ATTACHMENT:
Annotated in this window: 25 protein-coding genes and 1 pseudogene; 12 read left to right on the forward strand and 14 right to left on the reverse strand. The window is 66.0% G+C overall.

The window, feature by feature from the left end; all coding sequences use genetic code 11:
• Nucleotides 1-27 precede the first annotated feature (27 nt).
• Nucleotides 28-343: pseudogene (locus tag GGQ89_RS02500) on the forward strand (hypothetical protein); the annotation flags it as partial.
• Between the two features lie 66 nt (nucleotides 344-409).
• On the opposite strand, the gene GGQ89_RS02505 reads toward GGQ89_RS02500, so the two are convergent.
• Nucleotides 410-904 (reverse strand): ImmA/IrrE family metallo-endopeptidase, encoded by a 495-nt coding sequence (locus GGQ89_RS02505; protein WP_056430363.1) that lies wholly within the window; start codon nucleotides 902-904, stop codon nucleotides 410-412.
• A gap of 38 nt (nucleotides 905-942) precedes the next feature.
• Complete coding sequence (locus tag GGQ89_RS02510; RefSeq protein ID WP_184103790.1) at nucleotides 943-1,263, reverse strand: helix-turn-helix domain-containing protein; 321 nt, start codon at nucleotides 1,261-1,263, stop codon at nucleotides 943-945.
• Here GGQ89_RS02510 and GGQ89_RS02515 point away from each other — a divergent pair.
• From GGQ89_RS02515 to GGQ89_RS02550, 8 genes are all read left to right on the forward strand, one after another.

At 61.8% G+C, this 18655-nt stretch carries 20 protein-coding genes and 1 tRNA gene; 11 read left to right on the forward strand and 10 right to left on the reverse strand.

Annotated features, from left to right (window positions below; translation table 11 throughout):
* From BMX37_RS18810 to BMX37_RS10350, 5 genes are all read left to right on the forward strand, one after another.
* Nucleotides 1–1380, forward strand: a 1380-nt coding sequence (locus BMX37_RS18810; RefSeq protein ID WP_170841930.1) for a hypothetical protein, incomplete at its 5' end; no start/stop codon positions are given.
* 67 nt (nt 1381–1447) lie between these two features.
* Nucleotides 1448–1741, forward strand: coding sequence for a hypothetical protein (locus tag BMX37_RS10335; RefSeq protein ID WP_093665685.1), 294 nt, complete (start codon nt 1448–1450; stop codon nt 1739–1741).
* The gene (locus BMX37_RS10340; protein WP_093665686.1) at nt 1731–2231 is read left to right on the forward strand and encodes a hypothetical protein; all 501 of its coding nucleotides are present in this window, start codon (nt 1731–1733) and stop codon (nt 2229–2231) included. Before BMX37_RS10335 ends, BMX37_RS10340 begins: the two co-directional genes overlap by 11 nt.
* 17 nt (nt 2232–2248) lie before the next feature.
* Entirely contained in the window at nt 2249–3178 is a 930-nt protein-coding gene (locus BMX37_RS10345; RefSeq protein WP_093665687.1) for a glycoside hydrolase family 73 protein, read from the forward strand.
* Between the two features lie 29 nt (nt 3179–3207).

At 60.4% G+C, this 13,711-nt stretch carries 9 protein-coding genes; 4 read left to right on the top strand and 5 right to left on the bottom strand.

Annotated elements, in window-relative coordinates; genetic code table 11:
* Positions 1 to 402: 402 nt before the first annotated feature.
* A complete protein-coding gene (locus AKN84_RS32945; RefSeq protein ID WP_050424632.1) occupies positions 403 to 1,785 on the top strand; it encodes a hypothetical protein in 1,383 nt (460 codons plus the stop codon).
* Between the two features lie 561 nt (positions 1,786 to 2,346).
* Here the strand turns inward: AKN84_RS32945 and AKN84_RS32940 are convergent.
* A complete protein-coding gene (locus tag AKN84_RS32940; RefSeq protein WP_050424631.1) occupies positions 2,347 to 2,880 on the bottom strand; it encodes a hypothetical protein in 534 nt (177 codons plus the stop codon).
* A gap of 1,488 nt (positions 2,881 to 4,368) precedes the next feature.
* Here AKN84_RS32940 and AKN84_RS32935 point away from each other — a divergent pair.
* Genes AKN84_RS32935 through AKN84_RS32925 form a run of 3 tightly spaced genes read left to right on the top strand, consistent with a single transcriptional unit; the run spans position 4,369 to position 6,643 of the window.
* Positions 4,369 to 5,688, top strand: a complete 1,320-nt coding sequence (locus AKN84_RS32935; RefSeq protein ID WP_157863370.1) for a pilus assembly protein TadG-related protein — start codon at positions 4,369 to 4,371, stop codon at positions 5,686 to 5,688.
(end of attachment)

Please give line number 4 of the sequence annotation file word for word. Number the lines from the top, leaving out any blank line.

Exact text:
• Nucleotides 28-343: pseudogene (locus tag GGQ89_RS02500) on the forward strand (hypothetical protein); the annotation flags it as partial.